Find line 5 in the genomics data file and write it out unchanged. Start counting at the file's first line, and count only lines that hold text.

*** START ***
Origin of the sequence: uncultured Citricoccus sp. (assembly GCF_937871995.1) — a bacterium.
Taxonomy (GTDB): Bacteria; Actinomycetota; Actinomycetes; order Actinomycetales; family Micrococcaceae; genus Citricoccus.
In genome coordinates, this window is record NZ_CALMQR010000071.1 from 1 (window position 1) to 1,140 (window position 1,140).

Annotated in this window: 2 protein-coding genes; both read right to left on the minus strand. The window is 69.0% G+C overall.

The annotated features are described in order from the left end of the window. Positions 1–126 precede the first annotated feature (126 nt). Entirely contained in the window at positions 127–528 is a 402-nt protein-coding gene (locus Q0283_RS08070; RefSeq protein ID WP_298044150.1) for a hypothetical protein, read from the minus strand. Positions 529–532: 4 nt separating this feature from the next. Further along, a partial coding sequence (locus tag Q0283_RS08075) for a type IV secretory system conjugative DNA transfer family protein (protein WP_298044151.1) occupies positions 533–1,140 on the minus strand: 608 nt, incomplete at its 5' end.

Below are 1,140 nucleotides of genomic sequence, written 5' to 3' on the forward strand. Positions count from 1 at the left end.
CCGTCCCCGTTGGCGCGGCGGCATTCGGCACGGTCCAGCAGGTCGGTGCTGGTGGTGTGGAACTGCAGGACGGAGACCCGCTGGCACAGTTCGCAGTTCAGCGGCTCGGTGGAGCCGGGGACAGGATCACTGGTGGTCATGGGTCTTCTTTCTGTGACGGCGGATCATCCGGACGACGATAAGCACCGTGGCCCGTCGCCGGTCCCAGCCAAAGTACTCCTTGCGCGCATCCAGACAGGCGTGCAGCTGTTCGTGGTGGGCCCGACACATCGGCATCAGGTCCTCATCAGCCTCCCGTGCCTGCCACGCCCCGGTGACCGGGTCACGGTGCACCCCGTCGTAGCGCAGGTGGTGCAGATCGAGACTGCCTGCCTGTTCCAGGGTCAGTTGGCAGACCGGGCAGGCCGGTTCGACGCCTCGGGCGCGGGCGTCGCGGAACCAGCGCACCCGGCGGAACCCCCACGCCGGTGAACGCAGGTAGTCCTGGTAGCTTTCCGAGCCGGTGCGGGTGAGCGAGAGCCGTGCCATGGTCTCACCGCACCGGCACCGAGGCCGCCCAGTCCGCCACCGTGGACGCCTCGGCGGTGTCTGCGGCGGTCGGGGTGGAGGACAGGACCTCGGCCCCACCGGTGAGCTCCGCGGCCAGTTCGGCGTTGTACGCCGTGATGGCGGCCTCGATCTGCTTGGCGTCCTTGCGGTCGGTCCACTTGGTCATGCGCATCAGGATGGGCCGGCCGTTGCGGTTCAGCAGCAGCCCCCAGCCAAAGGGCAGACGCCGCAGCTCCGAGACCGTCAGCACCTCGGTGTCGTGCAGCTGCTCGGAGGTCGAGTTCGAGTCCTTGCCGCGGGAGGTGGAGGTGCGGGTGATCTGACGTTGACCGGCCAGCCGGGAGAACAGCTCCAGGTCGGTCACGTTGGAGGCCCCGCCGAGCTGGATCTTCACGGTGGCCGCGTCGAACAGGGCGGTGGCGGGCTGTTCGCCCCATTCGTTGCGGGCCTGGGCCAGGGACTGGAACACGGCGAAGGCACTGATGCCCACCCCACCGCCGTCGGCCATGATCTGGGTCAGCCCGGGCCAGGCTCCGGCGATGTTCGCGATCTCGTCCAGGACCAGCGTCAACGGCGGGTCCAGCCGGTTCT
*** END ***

The annotated features are described in order from the left end of the window. Positions 1–126 precede the first annotated feature (126 nt). Entirely contained in the window at positions 127–528 is a 402-nt protein-coding gene (locus Q0283_RS08070; RefSeq protein ID WP_298044150.1) for a hypothetical protein, read from the minus strand. Positions 529–532: 4 nt separating this feature from the next. Further along, a partial coding sequence (locus tag Q0283_RS08075) for a type IV secretory system conjugative DNA transfer family protein (protein WP_298044151.1) occupies positions 533–1,140 on the minus strand: 608 nt, incomplete at its 5' end.